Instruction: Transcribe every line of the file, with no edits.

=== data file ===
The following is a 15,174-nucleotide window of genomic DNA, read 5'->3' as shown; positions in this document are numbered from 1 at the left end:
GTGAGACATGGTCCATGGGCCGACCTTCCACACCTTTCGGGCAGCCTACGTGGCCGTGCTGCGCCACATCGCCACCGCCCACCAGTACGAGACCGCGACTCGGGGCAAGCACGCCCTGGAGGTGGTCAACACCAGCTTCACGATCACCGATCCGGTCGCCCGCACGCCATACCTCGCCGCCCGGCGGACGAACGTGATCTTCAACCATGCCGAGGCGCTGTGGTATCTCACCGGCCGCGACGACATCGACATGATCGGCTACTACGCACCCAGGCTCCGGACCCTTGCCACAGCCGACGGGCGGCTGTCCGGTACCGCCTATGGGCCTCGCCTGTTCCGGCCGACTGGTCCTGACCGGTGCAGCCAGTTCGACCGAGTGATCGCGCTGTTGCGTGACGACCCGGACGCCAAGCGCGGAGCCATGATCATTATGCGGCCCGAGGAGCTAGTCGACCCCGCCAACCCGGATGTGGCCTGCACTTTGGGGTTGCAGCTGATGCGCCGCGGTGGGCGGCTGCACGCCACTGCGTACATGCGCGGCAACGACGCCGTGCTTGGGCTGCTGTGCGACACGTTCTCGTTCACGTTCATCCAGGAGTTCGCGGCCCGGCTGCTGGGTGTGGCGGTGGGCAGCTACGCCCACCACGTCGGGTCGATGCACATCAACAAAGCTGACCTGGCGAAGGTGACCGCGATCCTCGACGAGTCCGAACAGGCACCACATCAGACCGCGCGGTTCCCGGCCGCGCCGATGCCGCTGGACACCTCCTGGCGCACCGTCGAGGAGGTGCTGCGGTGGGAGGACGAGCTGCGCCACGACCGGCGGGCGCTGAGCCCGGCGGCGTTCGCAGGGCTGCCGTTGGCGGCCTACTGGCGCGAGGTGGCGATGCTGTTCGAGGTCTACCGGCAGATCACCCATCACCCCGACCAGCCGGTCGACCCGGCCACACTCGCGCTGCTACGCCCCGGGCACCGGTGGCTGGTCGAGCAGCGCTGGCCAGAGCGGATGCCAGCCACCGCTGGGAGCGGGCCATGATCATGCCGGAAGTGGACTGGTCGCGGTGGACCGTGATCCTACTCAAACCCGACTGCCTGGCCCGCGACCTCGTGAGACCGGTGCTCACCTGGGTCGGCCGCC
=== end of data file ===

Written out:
The following is a 15,174-nucleotide window of genomic DNA, read 5'->3' as shown; positions in this document are numbered from 1 at the left end:
GTGAGACATGGTCCATGGGCCGACCTTCCACACCTTTCGGGCAGCCTACGTGGCCGTGCTGCGCCACATCGCCACCGCCCACCAGTACGAGACCGCGACTCGGGGCAAGCACGCCCTGGAGGTGGTCAACACCAGCTTCACGATCACCGATCCGGTCGCCCGCACGCCATACCTCGCCGCCCGGCGGACGAACGTGATCTTCAACCATGCCGAGGCGCTGTGGTATCTCACCGGCCGCGACGACATCGACATGATCGGCTACTACGCACCCAGGCTCCGGACCCTTGCCACAGCCGACGGGCGGCTGTCCGGTACCGCCTATGGGCCTCGCCTGTTCCGGCCGACTGGTCCTGACCGGTGCAGCCAGTTCGACCGAGTGATCGCGCTGTTGCGTGACGACCCGGACGCCAAGCGCGGAGCCATGATCATTATGCGGCCCGAGGAGCTAGTCGACCCCGCCAACCCGGATGTGGCCTGCACTTTGGGGTTGCAGCTGATGCGCCGCGGTGGGCGGCTGCACGCCACTGCGTACATGCGCGGCAACGACGCCGTGCTTGGGCTGCTGTGCGACACGTTCTCGTTCACGTTCATCCAGGAGTTCGCGGCCCGGCTGCTGGGTGTGGCGGTGGGCAGCTACGCCCACCACGTCGGGTCGATGCACATCAACAAAGCTGACCTGGCGAAGGTGACCGCGATCCTCGACGAGTCCGAACAGGCACCACATCAGACCGCGCGGTTCCCGGCCGCGCCGATGCCGCTGGACACCTCCTGGCGCACCGTCGAGGAGGTGCTGCGGTGGGAGGACGAGCTGCGCCACGACCGGCGGGCGCTGAGCCCGGCGGCGTTCGCAGGGCTGCCGTTGGCGGCCTACTGGCGCGAGGTGGCGATGCTGTTCGAGGTCTACCGGCAGATCACCCATCACCCCGACCAGCCGGTCGACCCGGCCACACTCGCGCTGCTACGCCCCGGGCACCGGTGGCTGGTCGAGCAGCGCTGGCCAGAGCGGATGCCAGCCACCGCTGGGAGCGGGCCATGATCATGCCGGAAGTGGACTGGTCGCGGTGGACCGTGATCCTACTCAAACCCGACTGCCTGGCCCGCGACCTCGTGAGACCGGTGCTCACCTGGGTCGGCCGCC